Yet Iraq, which less than a year ago seemed destined for the political recycle bin, has found another foothold. Our congress allowed Bush to instigate a surge. Then our Senate spent hours soliloquizing in the post-surge hearings instead of calling for real truth and action, and all along our media has generally given it all a pass, even up to the MoveOn nonsense.

On the other hand we have Frank Rich. In his Sunday column he calls out everyone for their ignorance of the real issue at hand, and calls on the Dems to condemn the MoveOn ad if only for taking away from what should have been the issue of the week - the monumentally flawed policy in Iraq.

"Will the Democrats Betray Us?" the title of the column asks, by not providing the leadership America needs on this. Because let's face it, if We the People had our teeth on Washington's ass a little more fiercely, none of this would be an issue. Instead we have iphones and shitty health care and the National Football League on our minds. Which, quite honestly, is all pretty interesting. Much more so than war.

Rich sees it this way:

"You can't blame the public for changing the channel. People realize that the president's real ‘plan for victory’ is to let his successor clean up the mess. They don't want to see American troops dying for that cause, but what can be done? Americans voted the G.O.P. out of power in Congress; a clear majority consistently tell pollsters they want out of Iraq. And still every day is Groundhog Day. Our America, unlike Vietnam-era America, is more often resigned than angry."

I fear that is what is bound to happen in today’s media-soaked world. When there are so many channels to turn to, who wants to be stuck on the ones that show clips of a violent Iraq, and worse yet a President who fails time and again to be candid and honest with the American people. It is depressing me already.

Back to death, even by conservative DoD standards, the US death toll is sitting at 3781 and rising at an average of 2. 5 each day, and the injury count is nearly 28,000. Meanwhile the number of daily attacks on US and Iraqi civilians has been increasing at a disturbing rate ever since the war began, and is now almost 200 each day. The situation in Iraq is like a Hydra, and no amount of continued troop presence to slay the beast's many heads is going to bring us more honor. Just more human death.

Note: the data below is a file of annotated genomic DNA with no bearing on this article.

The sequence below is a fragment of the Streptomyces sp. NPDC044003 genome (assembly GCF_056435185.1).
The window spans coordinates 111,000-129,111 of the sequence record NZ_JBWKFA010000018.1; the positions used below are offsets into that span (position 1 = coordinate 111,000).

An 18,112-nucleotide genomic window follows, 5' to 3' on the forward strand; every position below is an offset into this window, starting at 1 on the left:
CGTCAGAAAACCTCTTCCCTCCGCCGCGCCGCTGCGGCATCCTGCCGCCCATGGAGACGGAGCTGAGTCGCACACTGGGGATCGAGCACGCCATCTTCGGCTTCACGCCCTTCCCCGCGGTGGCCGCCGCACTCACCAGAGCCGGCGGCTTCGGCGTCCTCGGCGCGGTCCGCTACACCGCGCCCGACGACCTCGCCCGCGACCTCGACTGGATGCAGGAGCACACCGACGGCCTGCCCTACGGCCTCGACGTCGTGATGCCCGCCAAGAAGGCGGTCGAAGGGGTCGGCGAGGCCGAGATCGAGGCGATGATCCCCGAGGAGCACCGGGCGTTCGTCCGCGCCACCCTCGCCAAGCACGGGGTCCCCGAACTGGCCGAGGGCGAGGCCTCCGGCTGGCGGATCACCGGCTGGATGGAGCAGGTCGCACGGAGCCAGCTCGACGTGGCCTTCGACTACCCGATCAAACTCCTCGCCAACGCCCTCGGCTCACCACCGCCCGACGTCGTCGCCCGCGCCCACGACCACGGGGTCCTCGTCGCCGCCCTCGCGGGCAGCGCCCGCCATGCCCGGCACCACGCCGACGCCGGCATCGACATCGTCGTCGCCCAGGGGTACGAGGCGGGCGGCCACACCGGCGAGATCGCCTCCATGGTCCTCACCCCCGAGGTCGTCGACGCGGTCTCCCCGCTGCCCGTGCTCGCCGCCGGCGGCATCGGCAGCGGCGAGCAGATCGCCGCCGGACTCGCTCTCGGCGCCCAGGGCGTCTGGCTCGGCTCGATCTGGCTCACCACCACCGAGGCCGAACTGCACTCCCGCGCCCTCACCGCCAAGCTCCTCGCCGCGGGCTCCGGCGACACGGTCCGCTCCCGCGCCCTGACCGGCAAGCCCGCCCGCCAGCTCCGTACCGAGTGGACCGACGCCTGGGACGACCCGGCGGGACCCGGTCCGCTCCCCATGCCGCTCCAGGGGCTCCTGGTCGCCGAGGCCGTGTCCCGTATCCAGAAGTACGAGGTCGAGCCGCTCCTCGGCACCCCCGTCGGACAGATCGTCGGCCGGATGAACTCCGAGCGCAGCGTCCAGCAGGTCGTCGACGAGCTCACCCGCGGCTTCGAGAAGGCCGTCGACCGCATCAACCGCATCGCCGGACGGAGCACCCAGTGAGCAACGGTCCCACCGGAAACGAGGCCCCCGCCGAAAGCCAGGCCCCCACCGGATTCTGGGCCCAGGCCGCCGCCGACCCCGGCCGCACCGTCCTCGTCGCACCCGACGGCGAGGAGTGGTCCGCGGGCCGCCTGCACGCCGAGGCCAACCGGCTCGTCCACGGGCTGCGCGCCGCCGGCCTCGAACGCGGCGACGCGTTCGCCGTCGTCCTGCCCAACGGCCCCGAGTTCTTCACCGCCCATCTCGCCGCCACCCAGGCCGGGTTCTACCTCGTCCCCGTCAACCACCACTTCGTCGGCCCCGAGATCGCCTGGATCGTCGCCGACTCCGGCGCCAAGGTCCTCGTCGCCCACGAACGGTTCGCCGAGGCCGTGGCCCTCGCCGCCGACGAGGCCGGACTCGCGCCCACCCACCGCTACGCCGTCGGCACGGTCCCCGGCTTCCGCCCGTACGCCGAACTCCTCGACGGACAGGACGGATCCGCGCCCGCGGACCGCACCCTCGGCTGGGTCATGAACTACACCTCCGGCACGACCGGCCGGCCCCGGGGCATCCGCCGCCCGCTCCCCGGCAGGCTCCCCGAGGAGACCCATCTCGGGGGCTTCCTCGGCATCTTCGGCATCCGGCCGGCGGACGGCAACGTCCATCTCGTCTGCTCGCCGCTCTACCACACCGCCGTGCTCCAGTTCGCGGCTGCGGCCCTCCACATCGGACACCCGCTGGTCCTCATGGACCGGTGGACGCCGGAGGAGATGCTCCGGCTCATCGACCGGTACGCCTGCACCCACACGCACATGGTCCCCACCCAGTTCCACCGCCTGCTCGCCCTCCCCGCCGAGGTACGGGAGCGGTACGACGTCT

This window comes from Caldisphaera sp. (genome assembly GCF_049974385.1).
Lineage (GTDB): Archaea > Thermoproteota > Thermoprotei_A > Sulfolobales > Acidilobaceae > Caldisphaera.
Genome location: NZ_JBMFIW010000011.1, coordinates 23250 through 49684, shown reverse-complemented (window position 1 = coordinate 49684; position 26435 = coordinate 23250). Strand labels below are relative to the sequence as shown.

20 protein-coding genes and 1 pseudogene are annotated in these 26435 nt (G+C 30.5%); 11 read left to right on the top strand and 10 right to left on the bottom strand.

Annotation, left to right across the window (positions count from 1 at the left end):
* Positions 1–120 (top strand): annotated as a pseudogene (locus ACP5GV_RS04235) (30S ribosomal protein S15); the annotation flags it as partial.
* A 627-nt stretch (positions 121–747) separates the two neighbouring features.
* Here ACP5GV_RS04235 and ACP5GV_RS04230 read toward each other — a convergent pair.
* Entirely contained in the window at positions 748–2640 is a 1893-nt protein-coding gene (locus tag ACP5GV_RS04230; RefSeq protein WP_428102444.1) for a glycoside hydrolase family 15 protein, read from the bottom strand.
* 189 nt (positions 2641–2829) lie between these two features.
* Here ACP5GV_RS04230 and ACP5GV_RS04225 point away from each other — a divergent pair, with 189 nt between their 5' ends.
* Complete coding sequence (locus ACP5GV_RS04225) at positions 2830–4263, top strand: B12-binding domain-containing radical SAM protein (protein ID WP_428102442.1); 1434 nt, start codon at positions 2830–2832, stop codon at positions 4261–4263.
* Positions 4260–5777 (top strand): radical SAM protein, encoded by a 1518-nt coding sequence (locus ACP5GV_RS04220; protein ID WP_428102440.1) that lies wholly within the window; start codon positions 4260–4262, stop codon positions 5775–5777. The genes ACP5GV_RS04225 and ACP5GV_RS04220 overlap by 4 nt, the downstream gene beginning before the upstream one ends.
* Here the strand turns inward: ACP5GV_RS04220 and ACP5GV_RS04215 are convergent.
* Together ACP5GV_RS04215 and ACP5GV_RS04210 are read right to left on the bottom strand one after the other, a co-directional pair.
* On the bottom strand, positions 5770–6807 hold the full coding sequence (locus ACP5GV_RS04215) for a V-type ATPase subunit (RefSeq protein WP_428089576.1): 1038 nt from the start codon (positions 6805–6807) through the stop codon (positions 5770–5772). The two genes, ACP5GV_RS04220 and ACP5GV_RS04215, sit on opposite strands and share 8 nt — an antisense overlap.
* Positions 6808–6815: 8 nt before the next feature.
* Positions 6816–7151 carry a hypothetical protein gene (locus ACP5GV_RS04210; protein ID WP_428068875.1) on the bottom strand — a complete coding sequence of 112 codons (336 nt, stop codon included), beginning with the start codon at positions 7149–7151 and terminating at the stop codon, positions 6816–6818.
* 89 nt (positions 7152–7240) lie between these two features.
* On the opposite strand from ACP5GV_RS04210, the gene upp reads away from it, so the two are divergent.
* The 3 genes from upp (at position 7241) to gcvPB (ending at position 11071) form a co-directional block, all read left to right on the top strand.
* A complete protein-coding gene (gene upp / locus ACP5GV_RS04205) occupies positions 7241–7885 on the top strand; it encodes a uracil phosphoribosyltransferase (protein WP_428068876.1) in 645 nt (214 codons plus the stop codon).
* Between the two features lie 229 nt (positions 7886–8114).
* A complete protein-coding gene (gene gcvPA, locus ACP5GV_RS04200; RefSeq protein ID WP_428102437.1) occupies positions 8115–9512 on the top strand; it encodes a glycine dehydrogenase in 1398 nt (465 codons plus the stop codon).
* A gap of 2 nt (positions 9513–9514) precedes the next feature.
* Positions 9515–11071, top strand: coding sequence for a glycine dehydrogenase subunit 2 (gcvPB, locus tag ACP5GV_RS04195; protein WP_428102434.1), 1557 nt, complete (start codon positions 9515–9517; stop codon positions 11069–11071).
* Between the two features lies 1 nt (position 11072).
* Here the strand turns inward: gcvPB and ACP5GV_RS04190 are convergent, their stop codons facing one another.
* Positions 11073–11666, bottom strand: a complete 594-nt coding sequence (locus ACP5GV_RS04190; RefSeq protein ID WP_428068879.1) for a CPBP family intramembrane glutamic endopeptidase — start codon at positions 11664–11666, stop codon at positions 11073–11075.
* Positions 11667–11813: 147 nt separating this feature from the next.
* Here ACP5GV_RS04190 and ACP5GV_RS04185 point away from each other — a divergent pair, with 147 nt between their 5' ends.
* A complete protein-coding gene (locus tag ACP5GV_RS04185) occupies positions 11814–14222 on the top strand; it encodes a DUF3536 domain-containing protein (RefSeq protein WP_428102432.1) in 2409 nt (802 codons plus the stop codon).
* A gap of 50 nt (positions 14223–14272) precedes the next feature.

Death sucks.

Fortunately for each of us here in America, we have the wealth and the technology to choose options other than death. When the war is getting me down I can head down to Penuche's for a few happy hour beers or up into Pemi country to gaze at the majestic White Mountains. The more chances I have to make those choices the more often I do it.

I understand that, which is why I respect the people who descended on Washington this past weekend. Opponents may call them the vocal minority, but polls show that they are more appropriately dubbed the active wing of the majority.

The problem is that we won't be led out of Iraq by the idealists among us. We will be led out by our elected officials. So unless they step up and give some straight talk back to the obstructionist Republicans, and unless the 65% of us who want out stop changing the channel, I fear there is no end in sight. And that, my friends, bestows mountains of dishonor upon us as Americans.


netto said...


Awesome job. I think this is my new favorite post.

Your comments about Americans being able to tune out the war sort of brings up the debate about requiring universal service (military or community) in the US. I think it's Charlie Rangle who's always bringing that bill up.
I'll leave that topic for another day, though.

I would just like to piggy-back on Chuck Hagel's remarking that the role of an army is to win wars, not bind a country.

Here I will quote from Chris Hedges, a NYT correspondant until these words in a 2004 college graduation speech got him fired:

**"We are embarking on an occupation that, if history is any guide, will be as damaging to our souls as it will be to our prestige and power and security."**

BTB said...


I can't tell you how much I appreciate your comment. I was really psyched about this post while I was writing it out in the swamp, and any type of validation was huge for me. As for the tuning out, that is in part why I wrote the article about the draft v. fantasy football a few weeks ago.

Seriously, this needs to be a bigger deal. Luckily for me there are a handful of Nettos out there. Unluckily for me there are but a handful of Nettos out there.